October 5-6, 2010

blog_Oct_5-6_2010_1[1] Granny and I had big plans of doing a two day float this week. However, the weather called for cold temperatures and a mix of rain and snow. That’s not exactly fun floating and camping weather so we bagged it. We decided to do our annual fall trip to Yellowstone National Park earlier than normal and perhaps in two weeks Indian summer will return so we can do our two day float.

Despite great fall fishing in Yellowstone, our fall trip is really about the wildlife. I always pack a rod but it’s a great time to watch and hear the bull elk bugle and observe a grizzly or two fattening up for hibernation. We left the house late yesterday and didn’t even enter the Park until noon. We entered through Yellowstone’s South Gate and made a quick stop on the banks of an old favorite river blog_Oct_5-6_2010_2[1]of mine to eat some lunch. At this point the weather wasn’t so bad. It was overcast with a light drizzle but the temps remain unseasonably warm so we broke out the camp chairs and ate on the bank of this great river.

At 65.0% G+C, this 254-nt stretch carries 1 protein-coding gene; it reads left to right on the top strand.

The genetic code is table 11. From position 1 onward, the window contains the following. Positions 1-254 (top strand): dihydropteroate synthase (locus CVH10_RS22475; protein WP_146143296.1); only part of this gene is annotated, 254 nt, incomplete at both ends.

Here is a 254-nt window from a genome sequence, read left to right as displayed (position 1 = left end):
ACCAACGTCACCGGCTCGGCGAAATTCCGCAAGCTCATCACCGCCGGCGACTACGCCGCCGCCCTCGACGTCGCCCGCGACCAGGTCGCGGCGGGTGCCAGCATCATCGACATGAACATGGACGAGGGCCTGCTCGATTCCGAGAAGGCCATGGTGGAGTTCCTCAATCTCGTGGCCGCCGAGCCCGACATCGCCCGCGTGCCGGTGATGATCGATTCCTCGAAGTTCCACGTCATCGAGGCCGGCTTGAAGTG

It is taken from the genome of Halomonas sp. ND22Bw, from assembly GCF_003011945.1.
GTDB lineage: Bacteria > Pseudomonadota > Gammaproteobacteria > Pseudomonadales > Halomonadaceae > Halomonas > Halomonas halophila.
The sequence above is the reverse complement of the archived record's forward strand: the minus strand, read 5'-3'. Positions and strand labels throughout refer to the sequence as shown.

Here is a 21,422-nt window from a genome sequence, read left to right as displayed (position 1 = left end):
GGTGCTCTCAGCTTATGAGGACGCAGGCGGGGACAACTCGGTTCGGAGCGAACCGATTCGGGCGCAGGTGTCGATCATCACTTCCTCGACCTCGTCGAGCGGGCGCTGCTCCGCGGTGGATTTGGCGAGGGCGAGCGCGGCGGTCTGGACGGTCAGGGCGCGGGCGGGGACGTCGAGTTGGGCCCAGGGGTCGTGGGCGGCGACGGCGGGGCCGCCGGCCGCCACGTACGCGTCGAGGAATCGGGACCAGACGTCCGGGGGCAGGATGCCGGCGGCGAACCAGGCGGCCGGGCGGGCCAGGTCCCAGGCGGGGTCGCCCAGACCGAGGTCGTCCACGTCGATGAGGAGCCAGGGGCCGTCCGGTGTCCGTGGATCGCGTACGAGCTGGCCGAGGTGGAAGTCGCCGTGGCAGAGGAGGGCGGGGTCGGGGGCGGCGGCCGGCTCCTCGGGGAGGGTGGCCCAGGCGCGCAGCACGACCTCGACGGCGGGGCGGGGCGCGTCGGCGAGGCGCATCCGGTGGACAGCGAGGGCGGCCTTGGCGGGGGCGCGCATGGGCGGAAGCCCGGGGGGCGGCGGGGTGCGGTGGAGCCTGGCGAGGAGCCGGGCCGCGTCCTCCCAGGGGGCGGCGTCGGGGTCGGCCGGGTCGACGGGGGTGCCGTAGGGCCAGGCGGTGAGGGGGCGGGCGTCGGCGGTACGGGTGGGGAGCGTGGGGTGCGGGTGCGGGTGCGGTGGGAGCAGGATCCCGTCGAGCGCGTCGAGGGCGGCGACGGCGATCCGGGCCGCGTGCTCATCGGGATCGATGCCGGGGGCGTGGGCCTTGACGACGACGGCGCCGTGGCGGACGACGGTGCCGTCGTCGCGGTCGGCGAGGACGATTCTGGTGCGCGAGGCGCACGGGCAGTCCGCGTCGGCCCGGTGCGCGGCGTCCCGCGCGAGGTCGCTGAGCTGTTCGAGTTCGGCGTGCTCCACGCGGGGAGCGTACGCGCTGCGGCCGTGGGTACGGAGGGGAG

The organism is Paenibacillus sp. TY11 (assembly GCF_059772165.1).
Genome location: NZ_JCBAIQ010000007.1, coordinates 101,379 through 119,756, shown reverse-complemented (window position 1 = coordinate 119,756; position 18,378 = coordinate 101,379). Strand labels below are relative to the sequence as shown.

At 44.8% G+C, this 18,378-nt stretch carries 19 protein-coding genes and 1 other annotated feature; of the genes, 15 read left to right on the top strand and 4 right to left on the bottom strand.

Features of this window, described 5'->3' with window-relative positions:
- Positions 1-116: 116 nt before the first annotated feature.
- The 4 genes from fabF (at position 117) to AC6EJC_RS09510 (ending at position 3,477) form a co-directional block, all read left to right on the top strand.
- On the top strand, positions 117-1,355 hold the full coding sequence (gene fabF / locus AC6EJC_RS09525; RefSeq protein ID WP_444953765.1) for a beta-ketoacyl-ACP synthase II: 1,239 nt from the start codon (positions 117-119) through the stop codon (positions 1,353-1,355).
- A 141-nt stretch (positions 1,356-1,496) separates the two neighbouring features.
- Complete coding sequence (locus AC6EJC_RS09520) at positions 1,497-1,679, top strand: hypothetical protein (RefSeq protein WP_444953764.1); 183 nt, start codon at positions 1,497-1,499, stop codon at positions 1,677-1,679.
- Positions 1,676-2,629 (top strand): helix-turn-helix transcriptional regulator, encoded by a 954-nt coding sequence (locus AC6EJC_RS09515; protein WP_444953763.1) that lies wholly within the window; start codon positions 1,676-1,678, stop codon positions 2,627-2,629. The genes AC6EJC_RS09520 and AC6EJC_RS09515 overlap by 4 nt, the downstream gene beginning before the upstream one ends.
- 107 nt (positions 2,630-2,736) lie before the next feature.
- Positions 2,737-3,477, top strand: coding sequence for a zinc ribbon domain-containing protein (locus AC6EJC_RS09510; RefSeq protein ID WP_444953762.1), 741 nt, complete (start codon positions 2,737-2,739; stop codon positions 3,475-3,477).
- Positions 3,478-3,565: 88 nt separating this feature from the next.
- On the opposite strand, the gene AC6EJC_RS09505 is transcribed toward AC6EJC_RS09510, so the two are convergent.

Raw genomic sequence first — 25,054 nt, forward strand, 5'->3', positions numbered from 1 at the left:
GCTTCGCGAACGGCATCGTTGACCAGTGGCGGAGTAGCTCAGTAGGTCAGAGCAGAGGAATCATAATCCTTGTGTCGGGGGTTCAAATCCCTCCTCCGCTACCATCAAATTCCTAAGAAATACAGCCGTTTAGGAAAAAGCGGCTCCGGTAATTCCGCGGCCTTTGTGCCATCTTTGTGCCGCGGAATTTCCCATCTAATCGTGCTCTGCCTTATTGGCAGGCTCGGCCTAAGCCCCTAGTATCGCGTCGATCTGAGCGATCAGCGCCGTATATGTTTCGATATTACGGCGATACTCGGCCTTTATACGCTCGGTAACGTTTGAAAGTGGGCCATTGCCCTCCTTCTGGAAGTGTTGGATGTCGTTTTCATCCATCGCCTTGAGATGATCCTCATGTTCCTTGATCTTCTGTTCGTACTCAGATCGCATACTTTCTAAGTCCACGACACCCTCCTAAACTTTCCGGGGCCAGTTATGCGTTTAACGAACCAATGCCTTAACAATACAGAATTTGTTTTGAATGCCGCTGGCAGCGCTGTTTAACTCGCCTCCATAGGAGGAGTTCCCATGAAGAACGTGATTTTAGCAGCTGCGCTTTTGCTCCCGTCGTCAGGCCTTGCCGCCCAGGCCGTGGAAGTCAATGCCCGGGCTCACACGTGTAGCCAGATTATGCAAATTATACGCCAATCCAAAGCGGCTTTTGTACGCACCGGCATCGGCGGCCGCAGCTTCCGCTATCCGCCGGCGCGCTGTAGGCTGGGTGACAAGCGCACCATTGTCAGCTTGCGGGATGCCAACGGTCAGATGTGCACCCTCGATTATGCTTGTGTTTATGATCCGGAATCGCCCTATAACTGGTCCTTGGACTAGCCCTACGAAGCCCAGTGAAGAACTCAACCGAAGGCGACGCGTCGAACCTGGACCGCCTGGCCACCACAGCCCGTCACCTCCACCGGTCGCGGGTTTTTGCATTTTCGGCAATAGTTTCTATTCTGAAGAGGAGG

When I used to fish this river religiously, fall fishing was never worth it. I rarely found risers and that’s what is what this place is all about. But naturally as we chomped away on our sandwiches I instinctively watched for rises. Twice while I was looking away I thought I heard one. My head turned quickly and the surface was broken. But on this river, thermals, common in Yellowstone, often create these sounds and appear like a rise. I wasn’t sold that this blog_Oct_5-6_2010_3[1]disturbance was a trout.

I kept a watchful eye and sure enough I witnessed the disturbance. Indeed it was a rising trout. Naturally I had to try and catch him. This place is tough to fool a trout on a summer day with high water. In October the water is low and clear and yesterday the surface was like glass. Granny saw me stuff my last four bites of sandwich in my mouth as one and as I trotted to the car for my rod she rolled her eyes and told me I was wasting my time.

Getting humbled by a trout has never been a waste of time. If I failed I’d only be better next time. It was warm enough I didn’t need my waders and my 4-weight Ross still had the 18-foot leader and Mahogany Dun fly from Friday on the Henry’s Fork. I was blog_Oct_5-6_2010_4[2]ready to go with hardly any effort needed.

On still water like this, the trout has all the advantage. One bad cast or even a hasty false cast for that matter will send the trout running. With that in mind, I measured my distance with some false cast far away from the occasionally rising fish then crept into position. Then as I held my fly with the line stripped off ready to cast, I waited for the trout to rise one more time. He did and with one swift false cast I landed my fly exactly a foot above the rings of the rise. I held my breath as my fly drifted to the trout’s location and sure enough he munched it. I lifted gently and the battle was on.